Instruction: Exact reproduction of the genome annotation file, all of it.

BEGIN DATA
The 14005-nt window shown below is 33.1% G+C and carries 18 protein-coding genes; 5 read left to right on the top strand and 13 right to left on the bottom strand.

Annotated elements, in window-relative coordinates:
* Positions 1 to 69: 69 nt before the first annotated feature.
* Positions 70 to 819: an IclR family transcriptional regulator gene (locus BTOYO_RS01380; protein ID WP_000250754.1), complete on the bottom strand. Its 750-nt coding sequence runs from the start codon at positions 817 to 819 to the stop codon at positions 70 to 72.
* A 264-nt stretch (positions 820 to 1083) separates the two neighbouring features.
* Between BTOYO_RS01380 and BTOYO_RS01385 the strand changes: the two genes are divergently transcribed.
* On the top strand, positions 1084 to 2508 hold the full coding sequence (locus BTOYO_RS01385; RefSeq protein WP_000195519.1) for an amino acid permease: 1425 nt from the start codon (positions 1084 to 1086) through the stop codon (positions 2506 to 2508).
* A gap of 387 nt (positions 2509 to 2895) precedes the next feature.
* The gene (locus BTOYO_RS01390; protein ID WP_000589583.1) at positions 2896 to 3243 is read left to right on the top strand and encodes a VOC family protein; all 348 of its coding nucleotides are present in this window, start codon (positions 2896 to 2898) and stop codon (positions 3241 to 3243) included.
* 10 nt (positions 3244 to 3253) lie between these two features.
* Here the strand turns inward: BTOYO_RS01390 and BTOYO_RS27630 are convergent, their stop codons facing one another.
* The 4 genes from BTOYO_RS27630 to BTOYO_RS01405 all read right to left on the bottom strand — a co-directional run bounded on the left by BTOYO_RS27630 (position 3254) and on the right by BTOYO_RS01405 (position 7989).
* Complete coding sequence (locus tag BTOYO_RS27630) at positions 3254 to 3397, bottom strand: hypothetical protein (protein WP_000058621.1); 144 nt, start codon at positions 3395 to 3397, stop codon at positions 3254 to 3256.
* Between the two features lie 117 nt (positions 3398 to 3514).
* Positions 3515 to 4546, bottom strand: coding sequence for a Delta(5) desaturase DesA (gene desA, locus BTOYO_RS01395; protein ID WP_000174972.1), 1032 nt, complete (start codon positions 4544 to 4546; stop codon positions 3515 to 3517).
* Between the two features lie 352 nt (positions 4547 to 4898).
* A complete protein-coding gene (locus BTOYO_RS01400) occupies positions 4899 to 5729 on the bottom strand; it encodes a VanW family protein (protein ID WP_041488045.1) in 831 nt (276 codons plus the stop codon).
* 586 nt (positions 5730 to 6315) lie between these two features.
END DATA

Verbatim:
The 14005-nt window shown below is 33.1% G+C and carries 18 protein-coding genes; 5 read left to right on the top strand and 13 right to left on the bottom strand.

Annotated elements, in window-relative coordinates:
* Positions 1 to 69: 69 nt before the first annotated feature.
* Positions 70 to 819: an IclR family transcriptional regulator gene (locus BTOYO_RS01380; protein ID WP_000250754.1), complete on the bottom strand. Its 750-nt coding sequence runs from the start codon at positions 817 to 819 to the stop codon at positions 70 to 72.
* A 264-nt stretch (positions 820 to 1083) separates the two neighbouring features.
* Between BTOYO_RS01380 and BTOYO_RS01385 the strand changes: the two genes are divergently transcribed.
* On the top strand, positions 1084 to 2508 hold the full coding sequence (locus BTOYO_RS01385; RefSeq protein WP_000195519.1) for an amino acid permease: 1425 nt from the start codon (positions 1084 to 1086) through the stop codon (positions 2506 to 2508).
* A gap of 387 nt (positions 2509 to 2895) precedes the next feature.
* The gene (locus BTOYO_RS01390; protein ID WP_000589583.1) at positions 2896 to 3243 is read left to right on the top strand and encodes a VOC family protein; all 348 of its coding nucleotides are present in this window, start codon (positions 2896 to 2898) and stop codon (positions 3241 to 3243) included.
* 10 nt (positions 3244 to 3253) lie between these two features.
* Here the strand turns inward: BTOYO_RS01390 and BTOYO_RS27630 are convergent, their stop codons facing one another.
* The 4 genes from BTOYO_RS27630 to BTOYO_RS01405 all read right to left on the bottom strand — a co-directional run bounded on the left by BTOYO_RS27630 (position 3254) and on the right by BTOYO_RS01405 (position 7989).
* Complete coding sequence (locus tag BTOYO_RS27630) at positions 3254 to 3397, bottom strand: hypothetical protein (protein WP_000058621.1); 144 nt, start codon at positions 3395 to 3397, stop codon at positions 3254 to 3256.
* Between the two features lie 117 nt (positions 3398 to 3514).
* Positions 3515 to 4546, bottom strand: coding sequence for a Delta(5) desaturase DesA (gene desA, locus BTOYO_RS01395; protein ID WP_000174972.1), 1032 nt, complete (start codon positions 4544 to 4546; stop codon positions 3515 to 3517).
* Between the two features lie 352 nt (positions 4547 to 4898).
* A complete protein-coding gene (locus BTOYO_RS01400) occupies positions 4899 to 5729 on the bottom strand; it encodes a VanW family protein (protein ID WP_041488045.1) in 831 nt (276 codons plus the stop codon).
* 586 nt (positions 5730 to 6315) lie between these two features.